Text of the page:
Mar 14, 2013
Con men have their confidence tricks, some IT vendors have their sales tricks. There is actually a surprising similarity between the two. Read on and learn how to stop from being a mark in an IT swindle.
1. Bait and Switch is a classic swindle where the artist baits marks by advertising products at a very low price. When a mark arrives to purchase the product, the artist first cultivates an attachment to a more expensive product. Only then does the artist inform the mark that the advertised product is sold out or otherwise unavailable. The artist then goes on to convince the marks to buy the more expensive product (the “switch”).
The IT Version: There several ways this might play out in our industry, but here’s one example. The IT manager goes through the usual product selection process requesting quotes from the various vendor until finally identifying the few for the proof of concept (POC). The unscrupulous vendor is invited, the POC goes very well, the price is right, so the unsuspecting IT manager justifies the product to management and places the order.
Unbeknown to the IT manager, though, the tested product was more powerful and more expensive version than the one quoted. The vendor has cultivated an attachment to the more expensive product (“the bait” ) and now tries to up-sell it to the buyer (“the switch”) saying that the original product is sold out or currently unavailable. The IT manager, now pressured by internal politics, deadlines etc. is forced to purchase the more expensive product.
How to Protect Yourself: Product names and especially part numbers on invoices are easily confused. Be sure to check and double-check that the requested products are the same as the ones tested in the POC.
2. Lemon Laundering is a well-known car scam where dealers sell defective cars as new ones to unsuspecting customers.
The IT Version: Manufacturers sell refurbished or out-of-date equipment as new equipment without informing the customer. Lemon laundering is particularly problematic with proprietary appliances, which often require service and software maintenance contracts. Older appliances may lose their warranty before the company realizes its return on investment (ROI).
How to Protect Yourself: Check the quoted (and tested) equipment against the vendor’s end-of-life announcements. This merely tells you if the product model is still supported. It does not indicate if your equipment is refurbished or not. Vendors may use different symbols in their product numbers to distinguish between refurbished and non-refurbished equipment, but there are no fixed rules. Note: refurbished equipment per se may not be a problem and in fact could be a very good deal, but vendors should always be upfront about what is being sold.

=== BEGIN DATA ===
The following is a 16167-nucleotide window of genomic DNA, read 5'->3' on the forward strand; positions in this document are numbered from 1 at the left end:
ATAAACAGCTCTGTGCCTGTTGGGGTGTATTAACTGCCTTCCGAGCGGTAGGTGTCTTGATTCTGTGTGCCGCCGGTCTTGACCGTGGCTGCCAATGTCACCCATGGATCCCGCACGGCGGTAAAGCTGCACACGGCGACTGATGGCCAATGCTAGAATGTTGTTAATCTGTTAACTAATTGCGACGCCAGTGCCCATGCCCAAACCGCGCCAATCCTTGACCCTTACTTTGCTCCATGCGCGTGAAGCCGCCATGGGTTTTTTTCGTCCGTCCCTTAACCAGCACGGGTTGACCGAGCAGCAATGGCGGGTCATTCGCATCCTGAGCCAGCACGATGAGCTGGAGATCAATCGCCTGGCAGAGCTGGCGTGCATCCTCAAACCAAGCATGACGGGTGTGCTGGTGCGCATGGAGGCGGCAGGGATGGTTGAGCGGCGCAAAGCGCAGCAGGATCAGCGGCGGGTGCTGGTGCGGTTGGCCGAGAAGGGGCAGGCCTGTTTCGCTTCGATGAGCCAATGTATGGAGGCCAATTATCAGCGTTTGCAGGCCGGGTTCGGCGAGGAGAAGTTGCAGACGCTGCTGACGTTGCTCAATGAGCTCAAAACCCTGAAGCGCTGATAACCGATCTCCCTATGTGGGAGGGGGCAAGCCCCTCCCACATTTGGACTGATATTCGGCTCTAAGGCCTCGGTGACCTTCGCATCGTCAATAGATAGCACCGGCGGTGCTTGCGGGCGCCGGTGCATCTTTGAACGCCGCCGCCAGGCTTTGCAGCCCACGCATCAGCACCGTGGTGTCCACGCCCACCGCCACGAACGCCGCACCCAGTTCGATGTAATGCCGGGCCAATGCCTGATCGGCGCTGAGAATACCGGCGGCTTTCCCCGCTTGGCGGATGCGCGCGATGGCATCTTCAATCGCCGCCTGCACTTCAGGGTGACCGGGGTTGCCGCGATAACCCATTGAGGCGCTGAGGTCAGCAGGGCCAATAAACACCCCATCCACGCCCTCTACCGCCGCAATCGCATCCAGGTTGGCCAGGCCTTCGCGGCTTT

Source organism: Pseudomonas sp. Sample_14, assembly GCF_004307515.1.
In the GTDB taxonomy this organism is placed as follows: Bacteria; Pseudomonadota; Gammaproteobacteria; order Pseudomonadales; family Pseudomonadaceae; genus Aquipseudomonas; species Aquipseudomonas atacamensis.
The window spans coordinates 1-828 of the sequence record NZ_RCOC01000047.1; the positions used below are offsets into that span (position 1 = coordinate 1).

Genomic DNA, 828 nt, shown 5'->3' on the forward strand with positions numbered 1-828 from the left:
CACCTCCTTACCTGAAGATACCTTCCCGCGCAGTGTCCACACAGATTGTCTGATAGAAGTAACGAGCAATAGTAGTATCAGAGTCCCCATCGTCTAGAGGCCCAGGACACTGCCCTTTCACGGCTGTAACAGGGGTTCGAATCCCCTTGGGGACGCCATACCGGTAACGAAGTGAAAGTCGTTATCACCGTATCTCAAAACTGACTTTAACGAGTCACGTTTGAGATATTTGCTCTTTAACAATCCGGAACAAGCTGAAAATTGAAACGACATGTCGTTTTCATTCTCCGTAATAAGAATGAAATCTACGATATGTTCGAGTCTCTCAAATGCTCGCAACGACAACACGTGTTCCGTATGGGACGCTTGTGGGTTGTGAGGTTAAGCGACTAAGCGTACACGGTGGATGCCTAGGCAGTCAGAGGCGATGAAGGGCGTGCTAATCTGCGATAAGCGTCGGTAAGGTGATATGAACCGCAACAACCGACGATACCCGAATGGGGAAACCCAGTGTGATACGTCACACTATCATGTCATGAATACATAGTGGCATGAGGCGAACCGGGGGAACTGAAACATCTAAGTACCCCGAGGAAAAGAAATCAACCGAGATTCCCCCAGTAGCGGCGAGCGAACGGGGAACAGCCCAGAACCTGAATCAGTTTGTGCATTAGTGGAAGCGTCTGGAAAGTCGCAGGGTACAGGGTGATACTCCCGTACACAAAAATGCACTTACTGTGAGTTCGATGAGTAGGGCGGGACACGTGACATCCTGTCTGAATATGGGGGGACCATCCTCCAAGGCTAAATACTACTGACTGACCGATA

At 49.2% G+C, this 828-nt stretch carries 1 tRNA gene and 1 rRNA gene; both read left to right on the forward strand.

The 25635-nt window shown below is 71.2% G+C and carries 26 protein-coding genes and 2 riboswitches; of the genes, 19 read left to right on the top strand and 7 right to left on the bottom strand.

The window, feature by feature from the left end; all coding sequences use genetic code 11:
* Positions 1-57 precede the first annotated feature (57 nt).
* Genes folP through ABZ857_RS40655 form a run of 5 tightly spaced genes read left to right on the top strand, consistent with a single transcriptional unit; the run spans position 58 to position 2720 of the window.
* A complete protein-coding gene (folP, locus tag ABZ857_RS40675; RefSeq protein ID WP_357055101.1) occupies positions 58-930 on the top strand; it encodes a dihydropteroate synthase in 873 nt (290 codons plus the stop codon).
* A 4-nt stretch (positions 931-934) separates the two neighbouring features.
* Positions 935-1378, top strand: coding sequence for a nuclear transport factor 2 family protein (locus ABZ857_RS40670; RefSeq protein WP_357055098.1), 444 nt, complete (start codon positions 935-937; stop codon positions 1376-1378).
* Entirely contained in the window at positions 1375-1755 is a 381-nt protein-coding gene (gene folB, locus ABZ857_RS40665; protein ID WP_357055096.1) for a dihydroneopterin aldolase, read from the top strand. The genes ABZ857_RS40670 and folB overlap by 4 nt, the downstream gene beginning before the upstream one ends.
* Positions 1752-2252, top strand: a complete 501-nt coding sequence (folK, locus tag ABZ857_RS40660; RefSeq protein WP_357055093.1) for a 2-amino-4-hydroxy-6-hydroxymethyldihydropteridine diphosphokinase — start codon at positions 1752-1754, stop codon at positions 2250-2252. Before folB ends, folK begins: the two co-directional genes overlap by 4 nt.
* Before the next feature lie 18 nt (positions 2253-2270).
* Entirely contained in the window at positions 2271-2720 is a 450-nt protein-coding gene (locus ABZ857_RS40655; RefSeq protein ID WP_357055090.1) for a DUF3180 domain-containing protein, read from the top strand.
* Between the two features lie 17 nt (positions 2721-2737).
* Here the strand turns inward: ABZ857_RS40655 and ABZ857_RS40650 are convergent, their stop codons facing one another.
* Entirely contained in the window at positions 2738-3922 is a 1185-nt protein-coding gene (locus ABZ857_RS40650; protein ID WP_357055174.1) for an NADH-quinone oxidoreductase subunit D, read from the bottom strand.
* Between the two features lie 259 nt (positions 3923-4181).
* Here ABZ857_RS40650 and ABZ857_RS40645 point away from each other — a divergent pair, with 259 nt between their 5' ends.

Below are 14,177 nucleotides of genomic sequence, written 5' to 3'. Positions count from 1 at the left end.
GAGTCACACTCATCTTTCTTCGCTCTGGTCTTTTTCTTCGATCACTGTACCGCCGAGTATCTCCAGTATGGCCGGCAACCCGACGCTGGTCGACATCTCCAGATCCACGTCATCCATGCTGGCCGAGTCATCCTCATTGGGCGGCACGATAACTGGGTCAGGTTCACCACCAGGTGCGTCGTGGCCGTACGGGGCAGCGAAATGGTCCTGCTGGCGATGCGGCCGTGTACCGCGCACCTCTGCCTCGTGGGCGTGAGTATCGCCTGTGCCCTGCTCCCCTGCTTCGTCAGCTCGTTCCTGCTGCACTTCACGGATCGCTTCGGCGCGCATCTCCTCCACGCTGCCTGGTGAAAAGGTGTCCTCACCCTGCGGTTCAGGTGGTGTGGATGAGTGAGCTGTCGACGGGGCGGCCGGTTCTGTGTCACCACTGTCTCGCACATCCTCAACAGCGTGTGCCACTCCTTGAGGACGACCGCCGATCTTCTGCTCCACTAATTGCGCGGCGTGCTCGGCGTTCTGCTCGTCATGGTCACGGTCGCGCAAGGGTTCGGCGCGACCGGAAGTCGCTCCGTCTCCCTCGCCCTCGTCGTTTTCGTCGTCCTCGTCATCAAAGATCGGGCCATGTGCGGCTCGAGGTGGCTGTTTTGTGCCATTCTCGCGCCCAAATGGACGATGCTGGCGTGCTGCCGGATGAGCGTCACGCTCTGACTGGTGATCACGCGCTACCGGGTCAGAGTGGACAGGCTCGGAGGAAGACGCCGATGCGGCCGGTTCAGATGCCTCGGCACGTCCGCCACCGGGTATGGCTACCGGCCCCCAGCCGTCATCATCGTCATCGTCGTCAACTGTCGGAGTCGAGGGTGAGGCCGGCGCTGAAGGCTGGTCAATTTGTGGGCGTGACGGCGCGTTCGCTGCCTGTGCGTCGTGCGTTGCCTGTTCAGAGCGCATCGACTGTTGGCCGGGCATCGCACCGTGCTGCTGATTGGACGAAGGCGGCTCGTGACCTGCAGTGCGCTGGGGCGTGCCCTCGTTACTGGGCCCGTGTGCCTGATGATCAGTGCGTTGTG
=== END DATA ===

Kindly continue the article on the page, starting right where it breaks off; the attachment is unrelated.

3. Salting is a practice that evolved during the Gold Rush where the artist would convince the mark to purchase a new mine or piece of real estate. Scammers would load shotguns with gold dust and shoot into the sides of the mine to give the appearance of a rich ore, thus “salting the mine”. They may even visit the mine and find some gold.
The IT Version: This is very common in any IT industry where performance is golden (pardon the pun). Companies “salt” the market by trumping out performance tests from “independent consultants” or themselves, making their product’s performance appear better than possible.
How to Protect Yourself: The best way is to run your own POC and see how vendors handle “your” workloads. Where that is not possible, scrutinize the conditions and description of the test data used in the performance test. Articles and professional forum posts may help, but often experiences with IT equipment can vary significantly between customers.
4. Pig-in-a-poke originated in the late Middle Ages, according to Wikipedia, involving the sale of a (suckling) “pig” in a “poke” (bag). The bag ostensibly contains a live healthy little pig, but actually contains a cat, not a very tasty source of meat. If one buys the bag unopened, the person has bought something of less value than was assumed.
The IT Version: This is very common in our industry. Manufacturers sell what purports to be data center-ready WAN optimization solution. The unsuspecting buyer impressed by the POC results, decides to purchase the product. What the buyer does not realize though is that supposedly fantastic performance can only be achieved in unrealistic conditions, such as disabling key features or on coast-to-coast networks with no loss and, gasp, no latency! Similarly, some WAN optimization vendors neglect to indicate that their “superior” performance can only be obtained when optimizing a few hundred simultaneous sessions when even an average user’s client today may generate over 40 simultaneous sessions.
How to Protect Yourself: Mimic real life conditions during the testing and, if possible, run the test over the production network. Also, be sure to test the equipment under load, both with all features disabled and enabled, to see the full range of performance.
So there you have it: an insider’s guide to the swindles and confidence tricks in our industry. Do you have your own tale to tell? I’d love to hear it. Just add it in the comments below.
Image credit: stevendepolo (flickr)